Why Judge Mutsinzi is wrong on the ‘Mistral missiles file’ discovery
I am writing to correct the impression, given in the columns of this newspaper, that a document from my latest research provides no “new evidence” to show that the ex-Far possessed Mistral surface-to-air missiles in April 1994. (Editorial, June 3; and a story, June 2).
The article quotes Rwanda’s Supreme Court judge Jean Mutsinzi who seems to believe my information, published in Liberation in Paris on June 1, “does not reveal anything new compared to what appeared in our (Rwandan) report”. (Report of the Investigation into the causes and circumstances of and responsibility for the attack of 6 April, 1994 against the Falcon 50 Rwandan Presidential Aeroplane, registration number 9XR-NN.)
I cannot agree with this assessment. The information about Mistral missiles in the report of the Mutsinzi Inquiry is entirely reliant on Human Rights Watch (HRW) whose information on this matter is neither sourced, referenced nor verifiable. The Mutsinzi report states: “In December 1994, Human Rights Watch published a report establishing that the FAR was, in April 1994, in possession of a rather efficient anti-aircraft arsenal which it had brought to Zaire after its defeat”.
HRW had established no such thing. Whilst it claimed to have “obtained a detailed inventory of arms held by the former Rwandan government army” it failed to produce either a copy or other useful information. HRW claimed that this mysterious inventory included “15 AAM missiles”. The AAM missile is an air to air missile and not a surface-to-air missile. As the information produced by HRW cannot be verified I would suggest it cannot be used a serious evidence.
Another source used by Mutsinzi is a British army captain, Sean Moorhouse, an intelligence officer in UNAMIR II. The Moorhouse
information on ex-FAR weapons stocks dates from September 1994, and was compiled from stores in a military camp near Goma, DRC. Moorhouse says that he recognised that his list contained some of the same items in the December 1994 although on his own list there is no mention of Mistral missiles.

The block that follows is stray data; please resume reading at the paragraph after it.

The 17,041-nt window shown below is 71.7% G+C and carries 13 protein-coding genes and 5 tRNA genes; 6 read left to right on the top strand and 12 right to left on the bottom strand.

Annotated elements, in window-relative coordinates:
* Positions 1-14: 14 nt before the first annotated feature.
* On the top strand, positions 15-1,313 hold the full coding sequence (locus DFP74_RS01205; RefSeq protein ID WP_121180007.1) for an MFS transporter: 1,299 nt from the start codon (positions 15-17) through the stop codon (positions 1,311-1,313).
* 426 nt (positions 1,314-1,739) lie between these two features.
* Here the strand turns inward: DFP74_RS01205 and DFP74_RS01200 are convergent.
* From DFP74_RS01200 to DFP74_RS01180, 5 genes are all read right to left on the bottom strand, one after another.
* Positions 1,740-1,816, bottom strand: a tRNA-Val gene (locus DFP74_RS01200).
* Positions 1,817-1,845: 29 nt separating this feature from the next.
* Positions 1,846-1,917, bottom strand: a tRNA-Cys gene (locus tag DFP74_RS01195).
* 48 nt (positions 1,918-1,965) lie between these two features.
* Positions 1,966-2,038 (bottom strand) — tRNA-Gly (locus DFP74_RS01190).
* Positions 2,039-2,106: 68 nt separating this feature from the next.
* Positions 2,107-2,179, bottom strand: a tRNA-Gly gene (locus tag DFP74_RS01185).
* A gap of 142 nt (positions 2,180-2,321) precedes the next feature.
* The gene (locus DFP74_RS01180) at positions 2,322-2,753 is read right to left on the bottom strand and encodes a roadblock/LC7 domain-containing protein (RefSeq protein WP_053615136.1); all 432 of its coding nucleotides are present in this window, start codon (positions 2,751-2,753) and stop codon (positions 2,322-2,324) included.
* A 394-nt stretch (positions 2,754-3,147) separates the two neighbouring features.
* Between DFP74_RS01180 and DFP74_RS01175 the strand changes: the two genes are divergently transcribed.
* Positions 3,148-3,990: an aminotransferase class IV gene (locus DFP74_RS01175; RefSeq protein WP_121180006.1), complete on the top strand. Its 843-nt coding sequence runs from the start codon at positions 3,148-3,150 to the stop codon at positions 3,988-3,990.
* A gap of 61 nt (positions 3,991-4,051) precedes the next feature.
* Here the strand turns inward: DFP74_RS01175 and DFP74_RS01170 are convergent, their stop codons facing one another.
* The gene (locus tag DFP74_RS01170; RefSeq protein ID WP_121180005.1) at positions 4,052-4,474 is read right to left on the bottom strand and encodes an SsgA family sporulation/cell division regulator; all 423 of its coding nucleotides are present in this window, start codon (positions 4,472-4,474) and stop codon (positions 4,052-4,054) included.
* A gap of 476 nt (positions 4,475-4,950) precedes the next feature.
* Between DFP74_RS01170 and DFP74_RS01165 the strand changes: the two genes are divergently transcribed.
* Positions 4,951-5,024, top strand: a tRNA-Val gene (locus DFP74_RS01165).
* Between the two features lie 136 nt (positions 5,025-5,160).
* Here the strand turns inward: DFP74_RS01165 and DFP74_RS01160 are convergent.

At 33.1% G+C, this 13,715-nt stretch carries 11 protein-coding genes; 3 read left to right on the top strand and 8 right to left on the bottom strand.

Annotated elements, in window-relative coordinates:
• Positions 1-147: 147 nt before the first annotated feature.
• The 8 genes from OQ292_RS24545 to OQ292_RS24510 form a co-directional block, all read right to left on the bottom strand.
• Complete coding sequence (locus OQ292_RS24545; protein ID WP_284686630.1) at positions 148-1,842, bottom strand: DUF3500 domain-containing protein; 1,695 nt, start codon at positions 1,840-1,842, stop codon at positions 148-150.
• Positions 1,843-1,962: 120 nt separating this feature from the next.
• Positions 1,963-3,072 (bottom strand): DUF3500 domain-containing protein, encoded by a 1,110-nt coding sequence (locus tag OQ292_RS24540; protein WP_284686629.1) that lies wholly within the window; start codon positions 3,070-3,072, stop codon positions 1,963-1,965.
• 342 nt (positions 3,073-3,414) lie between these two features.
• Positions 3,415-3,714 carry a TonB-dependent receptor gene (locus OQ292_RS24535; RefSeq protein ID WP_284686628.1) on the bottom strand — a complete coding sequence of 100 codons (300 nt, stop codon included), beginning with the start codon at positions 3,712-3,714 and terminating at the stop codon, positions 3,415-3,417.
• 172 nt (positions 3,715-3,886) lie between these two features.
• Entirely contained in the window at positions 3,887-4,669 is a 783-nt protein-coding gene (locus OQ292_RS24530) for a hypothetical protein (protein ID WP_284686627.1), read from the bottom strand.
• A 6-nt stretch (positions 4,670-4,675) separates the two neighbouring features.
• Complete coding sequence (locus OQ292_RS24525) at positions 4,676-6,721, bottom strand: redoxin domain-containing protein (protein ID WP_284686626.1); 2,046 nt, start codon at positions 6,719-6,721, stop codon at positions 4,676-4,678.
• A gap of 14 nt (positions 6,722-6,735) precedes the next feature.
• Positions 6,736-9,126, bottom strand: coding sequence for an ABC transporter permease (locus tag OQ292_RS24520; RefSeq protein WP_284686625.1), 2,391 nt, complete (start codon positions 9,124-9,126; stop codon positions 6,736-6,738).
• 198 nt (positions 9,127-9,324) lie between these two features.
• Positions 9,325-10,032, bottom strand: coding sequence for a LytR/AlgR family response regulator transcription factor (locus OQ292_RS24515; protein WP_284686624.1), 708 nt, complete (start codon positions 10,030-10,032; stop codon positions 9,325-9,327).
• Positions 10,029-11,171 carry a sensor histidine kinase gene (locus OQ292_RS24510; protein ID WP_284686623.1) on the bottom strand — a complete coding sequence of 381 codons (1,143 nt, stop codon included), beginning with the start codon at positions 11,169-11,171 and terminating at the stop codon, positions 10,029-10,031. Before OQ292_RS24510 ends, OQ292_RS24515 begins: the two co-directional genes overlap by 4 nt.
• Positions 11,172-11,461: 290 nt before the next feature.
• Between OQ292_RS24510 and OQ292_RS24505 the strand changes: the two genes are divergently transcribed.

The information released to newspaper Liberation and which Mutsinzi looked to dismiss so easily comes in the form of a document of some ten pages which is lodged in UN archives. On page 9 of this document – copied to six different UN departments – is a list of weapons described as an equipment summary “as of 6 April 1994”. This list includes: “Mistral ADA missiles, 15”.
The list has been validated as genuine by Senator Romeo Dallaire, Lt. Gen (Rtd.), the Force Commander of the UN Assistance Mission to Rwanda (UNAMIR), and by his personal staff officer, Major Brent Beardsley. The implications of this new evidence are enormous for it is the first documentary proof to disprove the claims of the genocidaires and their network of deniers that the ex-Far had never possessed surface-to-air missiles.
The work of an investigative journalist demands a rigorous standard of proof. This new evidence comes not from rumour, speculation or anonymous sources but from an official document. In the coming months more evidence is likely to emerge.
On another matter, the impression given in the media is that the document was found “almost by chance” as part of “historical” research. In fact the document was uncovered in the course of my on-going research for a book about a campaign of denial which has followed the 1994 Genocide of the Tutsi from the moment when it began.
Professor Linda Melvern is a British investigative journalist and lecturer in the Department of International Politics, University of Aberystwyth, Wales. UK
Contact email: linda[at]melvern.co.uk